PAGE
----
The majority opinion keeps “this attention to Founding-era understandings in mind when applying the Fourth Amendment to innovations in surveillance tools. As technology has enhanced the Government’s capacity to encroach upon areas normally guarded from inquisitive eyes, this Court has sought to ‘assure [ ] preservation of that degree of privacy against government that existed when the Fourth Amendment was adopted.’ Kyllo v United States, 533 US 27, 34 (2001). Whether the Government employs its own surveillance technology [ ] or leverages the technology of a wireless carrier, we hold that an individual maintains a legitimate expectation of privacy in the record of his physical movements.” (slip op., pp 4-6, 11)
(c) Third Party Doctrine
The Government’s primary argument was that cell-site records are “fair game” because they are business records created and maintained by wireless carriers. But the Government’s position failed to contend with the “seismic shifts in digital technology” that made possible the tracking of not only Carpenter’s location but everyone else’s – and not for a short period but for years. “There is a world of difference,” Chief Justice Roberts wrote, “between the limited types of personal information addressed in Smith [outgoing call data] and Miller [banking records] and the exhaustive chronicle of location information casually collected by wireless carriers today.”
The third-party doctrine partly stems from the notion that an individual has a reduced expectation of privacy in information knowingly shared with another. But, as the majority held, the fact of “diminished privacy interests does not mean that the Fourth Amendment falls out of the picture entirely”. Apart from disconnecting the phone from the network, there is no way to avoid creating a trail of location data. As a result, “in no meaningful sense does the user voluntarily ‘assume[ ] the risk’ of turning over a comprehensive dossier of his physical movements”. (slip op., pp 15-7)
3. Stored Communications Act
What, then, about the orders under the Stored Communications Act? As I mentioned, the cell site records were obtained by orders granted by magistrate judges that required the police to establish “reasonable grounds” for believing that the records were “relevant and material to an ongoing investigation”. That standard fell short of probable cause for a warrant and the requirement of “individualized suspicion” before a search and seizure may take place. Under the standard in the statute, the police only had to show that the cell site data might be pertinent to an ongoing investigation – a departure from the probable cause rule. Therefore, the orders under s 2703(d) were not valid instruments for accessing the historical data. “Before compelling a wireless carrier to turn over a subscriber’s CSLI,” Chief Justice Roberts held, “the Government’s obligation is a familiar one – get a warrant.” (slip op., p 19)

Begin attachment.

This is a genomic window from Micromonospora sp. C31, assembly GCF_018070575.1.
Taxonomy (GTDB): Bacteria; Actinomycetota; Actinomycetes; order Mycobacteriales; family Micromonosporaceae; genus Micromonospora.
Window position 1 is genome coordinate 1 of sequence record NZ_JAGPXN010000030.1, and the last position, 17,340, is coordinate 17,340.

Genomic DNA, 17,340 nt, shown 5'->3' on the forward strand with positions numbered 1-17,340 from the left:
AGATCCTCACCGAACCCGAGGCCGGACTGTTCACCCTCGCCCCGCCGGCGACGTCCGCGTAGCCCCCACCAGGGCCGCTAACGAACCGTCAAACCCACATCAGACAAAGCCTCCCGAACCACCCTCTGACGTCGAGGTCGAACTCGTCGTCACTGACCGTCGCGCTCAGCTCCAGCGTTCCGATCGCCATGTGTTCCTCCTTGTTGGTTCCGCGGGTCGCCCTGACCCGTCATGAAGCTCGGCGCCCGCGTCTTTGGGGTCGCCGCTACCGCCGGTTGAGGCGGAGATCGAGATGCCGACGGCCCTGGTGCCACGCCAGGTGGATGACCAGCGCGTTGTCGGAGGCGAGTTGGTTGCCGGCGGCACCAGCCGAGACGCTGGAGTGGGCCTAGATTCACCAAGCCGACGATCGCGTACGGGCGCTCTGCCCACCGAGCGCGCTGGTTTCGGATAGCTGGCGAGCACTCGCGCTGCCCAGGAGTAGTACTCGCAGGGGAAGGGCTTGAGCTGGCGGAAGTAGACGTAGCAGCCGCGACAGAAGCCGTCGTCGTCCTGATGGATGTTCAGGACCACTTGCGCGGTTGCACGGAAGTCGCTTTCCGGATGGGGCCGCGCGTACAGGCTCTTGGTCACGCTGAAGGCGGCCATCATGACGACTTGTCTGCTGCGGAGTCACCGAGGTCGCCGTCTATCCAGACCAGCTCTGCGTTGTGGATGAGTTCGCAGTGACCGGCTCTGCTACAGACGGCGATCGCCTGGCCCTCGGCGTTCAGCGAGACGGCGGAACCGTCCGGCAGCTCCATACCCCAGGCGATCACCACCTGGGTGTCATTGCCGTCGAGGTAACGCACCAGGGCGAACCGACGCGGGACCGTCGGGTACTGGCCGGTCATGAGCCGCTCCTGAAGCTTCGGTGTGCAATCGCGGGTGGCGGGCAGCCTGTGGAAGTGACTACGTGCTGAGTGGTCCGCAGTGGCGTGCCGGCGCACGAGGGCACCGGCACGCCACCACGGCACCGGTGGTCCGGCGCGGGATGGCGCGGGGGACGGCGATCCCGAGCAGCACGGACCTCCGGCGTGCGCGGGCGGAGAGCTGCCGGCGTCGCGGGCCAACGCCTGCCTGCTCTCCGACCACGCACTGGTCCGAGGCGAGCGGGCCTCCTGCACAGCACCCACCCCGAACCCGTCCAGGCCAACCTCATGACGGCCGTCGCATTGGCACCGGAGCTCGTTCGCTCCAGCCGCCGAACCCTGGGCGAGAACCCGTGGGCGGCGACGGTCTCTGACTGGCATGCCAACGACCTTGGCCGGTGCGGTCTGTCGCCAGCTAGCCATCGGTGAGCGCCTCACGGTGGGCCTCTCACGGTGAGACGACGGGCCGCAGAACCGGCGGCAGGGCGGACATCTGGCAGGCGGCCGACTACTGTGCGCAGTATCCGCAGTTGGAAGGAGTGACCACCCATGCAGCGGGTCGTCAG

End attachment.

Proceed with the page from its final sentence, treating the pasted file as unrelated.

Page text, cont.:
4. What Carpenter Did Not Do
It is important to emphasize what Carpenter did not do. First, the ruling does not change the case-specific exceptions such as when “the exigencies of the situation” make the needs of law enforcement so compelling that a warrantless search is objectively reasonable under the Fourth Amendment. These exigencies include “the need to pursue a fleeing suspect, protect individuals who are threatened with imminent harm, or prevent the imminent destruction of evidence”. Kentucky v King, 563 US 452, 460 (2011). (slip op., pp 21-2)
Second, Chief Justice Roberts stated that it was not necessary to decide whether there is a limited period for which the Government may obtain geolocation data free from Fourth Amendment scrutiny. “It is sufficient for our purposes today,” he wrote, “to hold that accessing seven days of CSLI constitutes a Fourth Amendment search”. The Chief Justice then went on to cast the decision as a “narrow one”. The majority expressly declined to comment on real time CSLI or tower dumps. The opinion does not address conventional surveillance tools such as security cameras. Nor does it consider other collection techniques involving foreign affairs or national security. Chief Justice Roberts cautioned, citing Justice Felix Frankfurter, that the court must tread carefully when considering new innovations to ensure that we do not “embarrass the future”. Northwest Airlines, Inc v Minnesota, 322 US 292, 300 (1944). (slip op., p 11, footnote 3, and pp 17-8)
In addition to the potential influence of the Carpenter ruling on Fourth Amendment scrutiny of other new technologies, the opinion may also impact the analysis of First Amendment rights. In a piece titled The Supreme Court Takes On the Police Use of Cellphone Records published in The New York Times edition of June 22, 2018, Alex Abdo of the Knight First Amendment Institute at Columbia University and Professor Kate Klonick of St. John’s Law School wrote:
“Imagine if the government had the power to force cellphone and internet providers to disclose the contact lists of journalists and their suspected sources, the names of protesters at a rally or the phone numbers and email addresses of everyone who contacted the author of a report critical of the government – all without a warrant. The rights of free speech, assembly and association secured by the First Amendment would be hollowed out by authority that expansive. Those are the real stakes of the Carpenter decision. While the court didn’t directly address these questions, it paved the way for their resolution, free from doctrinal anachronisms and sensitive to the threats to individual rights in the bold but scary world of modern technology.”